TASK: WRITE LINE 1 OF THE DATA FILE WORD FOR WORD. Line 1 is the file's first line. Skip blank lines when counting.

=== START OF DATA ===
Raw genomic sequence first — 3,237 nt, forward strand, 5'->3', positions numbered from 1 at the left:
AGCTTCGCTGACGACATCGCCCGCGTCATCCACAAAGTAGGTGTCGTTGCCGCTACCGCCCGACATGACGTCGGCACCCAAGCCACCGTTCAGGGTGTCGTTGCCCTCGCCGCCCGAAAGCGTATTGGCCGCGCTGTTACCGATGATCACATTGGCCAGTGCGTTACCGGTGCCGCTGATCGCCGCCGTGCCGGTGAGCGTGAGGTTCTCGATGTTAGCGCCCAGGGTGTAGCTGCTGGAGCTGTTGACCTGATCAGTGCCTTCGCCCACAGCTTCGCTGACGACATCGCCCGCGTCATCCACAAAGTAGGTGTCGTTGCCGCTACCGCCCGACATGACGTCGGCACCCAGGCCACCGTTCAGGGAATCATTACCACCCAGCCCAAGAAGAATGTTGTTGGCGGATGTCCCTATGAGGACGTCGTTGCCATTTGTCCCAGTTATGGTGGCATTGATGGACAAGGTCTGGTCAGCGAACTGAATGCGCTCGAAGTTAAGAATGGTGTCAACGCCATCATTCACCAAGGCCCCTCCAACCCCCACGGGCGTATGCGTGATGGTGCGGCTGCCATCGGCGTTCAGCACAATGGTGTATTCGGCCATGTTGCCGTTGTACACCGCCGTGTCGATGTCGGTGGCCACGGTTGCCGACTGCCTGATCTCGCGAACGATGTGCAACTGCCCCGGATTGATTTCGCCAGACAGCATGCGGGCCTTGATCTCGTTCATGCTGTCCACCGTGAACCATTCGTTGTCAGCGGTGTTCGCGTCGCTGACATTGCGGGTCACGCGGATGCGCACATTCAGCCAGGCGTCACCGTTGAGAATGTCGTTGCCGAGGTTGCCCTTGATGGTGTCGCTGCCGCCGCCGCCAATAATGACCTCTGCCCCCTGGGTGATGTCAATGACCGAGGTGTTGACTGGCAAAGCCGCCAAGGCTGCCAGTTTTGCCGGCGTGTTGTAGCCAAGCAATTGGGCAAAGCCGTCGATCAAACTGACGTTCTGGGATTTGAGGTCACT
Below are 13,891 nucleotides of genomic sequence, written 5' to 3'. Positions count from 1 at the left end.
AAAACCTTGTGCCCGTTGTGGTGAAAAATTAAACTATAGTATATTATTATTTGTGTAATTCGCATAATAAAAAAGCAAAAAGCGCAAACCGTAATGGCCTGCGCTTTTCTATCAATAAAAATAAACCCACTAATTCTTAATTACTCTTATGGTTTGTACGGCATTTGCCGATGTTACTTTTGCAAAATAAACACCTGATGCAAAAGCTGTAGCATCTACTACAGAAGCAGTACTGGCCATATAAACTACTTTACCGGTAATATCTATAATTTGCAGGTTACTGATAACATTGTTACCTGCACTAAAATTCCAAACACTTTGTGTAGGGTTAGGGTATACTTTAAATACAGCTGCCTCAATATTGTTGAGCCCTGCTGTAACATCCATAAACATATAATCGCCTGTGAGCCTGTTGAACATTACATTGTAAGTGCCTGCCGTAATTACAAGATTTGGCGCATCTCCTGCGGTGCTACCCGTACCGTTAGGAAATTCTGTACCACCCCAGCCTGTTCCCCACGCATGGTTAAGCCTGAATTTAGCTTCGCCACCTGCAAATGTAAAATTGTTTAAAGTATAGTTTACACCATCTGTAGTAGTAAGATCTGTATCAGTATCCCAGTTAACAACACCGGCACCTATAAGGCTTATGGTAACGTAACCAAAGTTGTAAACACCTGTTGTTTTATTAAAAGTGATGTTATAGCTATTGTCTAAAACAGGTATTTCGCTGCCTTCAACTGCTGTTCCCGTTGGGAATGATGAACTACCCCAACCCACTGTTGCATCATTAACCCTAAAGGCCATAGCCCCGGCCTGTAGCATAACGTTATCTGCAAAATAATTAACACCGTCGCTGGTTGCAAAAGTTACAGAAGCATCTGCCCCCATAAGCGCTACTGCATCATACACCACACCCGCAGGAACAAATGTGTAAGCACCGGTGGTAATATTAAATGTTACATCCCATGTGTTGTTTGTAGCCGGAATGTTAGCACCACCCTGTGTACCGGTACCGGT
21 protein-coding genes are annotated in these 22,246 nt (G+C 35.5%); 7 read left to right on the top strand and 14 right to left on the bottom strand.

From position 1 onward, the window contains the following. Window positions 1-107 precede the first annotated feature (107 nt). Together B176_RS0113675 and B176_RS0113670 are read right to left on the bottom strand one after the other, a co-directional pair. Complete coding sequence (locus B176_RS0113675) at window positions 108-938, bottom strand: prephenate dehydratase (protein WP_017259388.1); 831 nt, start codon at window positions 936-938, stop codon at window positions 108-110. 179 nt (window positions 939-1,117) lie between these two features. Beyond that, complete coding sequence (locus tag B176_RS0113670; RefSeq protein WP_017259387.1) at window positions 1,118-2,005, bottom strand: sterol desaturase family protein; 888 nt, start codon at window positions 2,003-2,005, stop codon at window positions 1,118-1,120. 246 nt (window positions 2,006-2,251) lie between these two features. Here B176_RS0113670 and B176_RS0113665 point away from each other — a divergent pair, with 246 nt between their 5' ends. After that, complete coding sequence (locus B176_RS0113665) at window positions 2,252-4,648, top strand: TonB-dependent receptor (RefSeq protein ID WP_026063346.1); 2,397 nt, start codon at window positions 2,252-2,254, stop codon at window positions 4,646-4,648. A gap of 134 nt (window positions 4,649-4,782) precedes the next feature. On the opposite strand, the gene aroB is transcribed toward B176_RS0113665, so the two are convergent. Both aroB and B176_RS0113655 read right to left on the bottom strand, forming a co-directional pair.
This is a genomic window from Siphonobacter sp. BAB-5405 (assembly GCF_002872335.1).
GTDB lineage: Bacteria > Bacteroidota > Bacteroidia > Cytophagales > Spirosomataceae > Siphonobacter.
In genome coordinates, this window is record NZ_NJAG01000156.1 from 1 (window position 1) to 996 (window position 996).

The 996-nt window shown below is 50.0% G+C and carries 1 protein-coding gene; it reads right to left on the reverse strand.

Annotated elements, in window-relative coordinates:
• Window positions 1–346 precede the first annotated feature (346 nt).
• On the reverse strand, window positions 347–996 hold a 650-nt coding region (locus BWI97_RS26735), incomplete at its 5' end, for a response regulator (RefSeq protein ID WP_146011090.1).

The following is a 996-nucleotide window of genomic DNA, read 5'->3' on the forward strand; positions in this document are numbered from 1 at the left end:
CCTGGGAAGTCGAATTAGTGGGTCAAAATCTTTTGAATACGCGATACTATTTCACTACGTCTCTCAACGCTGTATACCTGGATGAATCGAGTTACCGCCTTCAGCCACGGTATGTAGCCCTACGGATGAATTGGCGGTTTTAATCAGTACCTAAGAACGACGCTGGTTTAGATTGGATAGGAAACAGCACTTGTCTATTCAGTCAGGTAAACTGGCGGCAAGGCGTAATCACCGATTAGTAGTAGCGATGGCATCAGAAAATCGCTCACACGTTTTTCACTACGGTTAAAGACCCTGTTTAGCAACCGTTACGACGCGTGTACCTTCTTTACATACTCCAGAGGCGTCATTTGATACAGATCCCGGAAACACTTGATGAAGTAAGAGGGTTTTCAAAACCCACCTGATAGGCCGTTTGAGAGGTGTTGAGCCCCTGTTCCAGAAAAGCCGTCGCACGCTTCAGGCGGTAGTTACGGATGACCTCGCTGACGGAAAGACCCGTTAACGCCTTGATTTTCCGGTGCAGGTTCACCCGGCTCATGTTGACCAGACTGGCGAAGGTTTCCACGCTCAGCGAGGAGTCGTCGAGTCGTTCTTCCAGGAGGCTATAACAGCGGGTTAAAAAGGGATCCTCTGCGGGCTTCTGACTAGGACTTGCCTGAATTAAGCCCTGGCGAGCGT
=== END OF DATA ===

Raw genomic sequence first — 3,237 nt, forward strand, 5'->3', positions numbered from 1 at the left: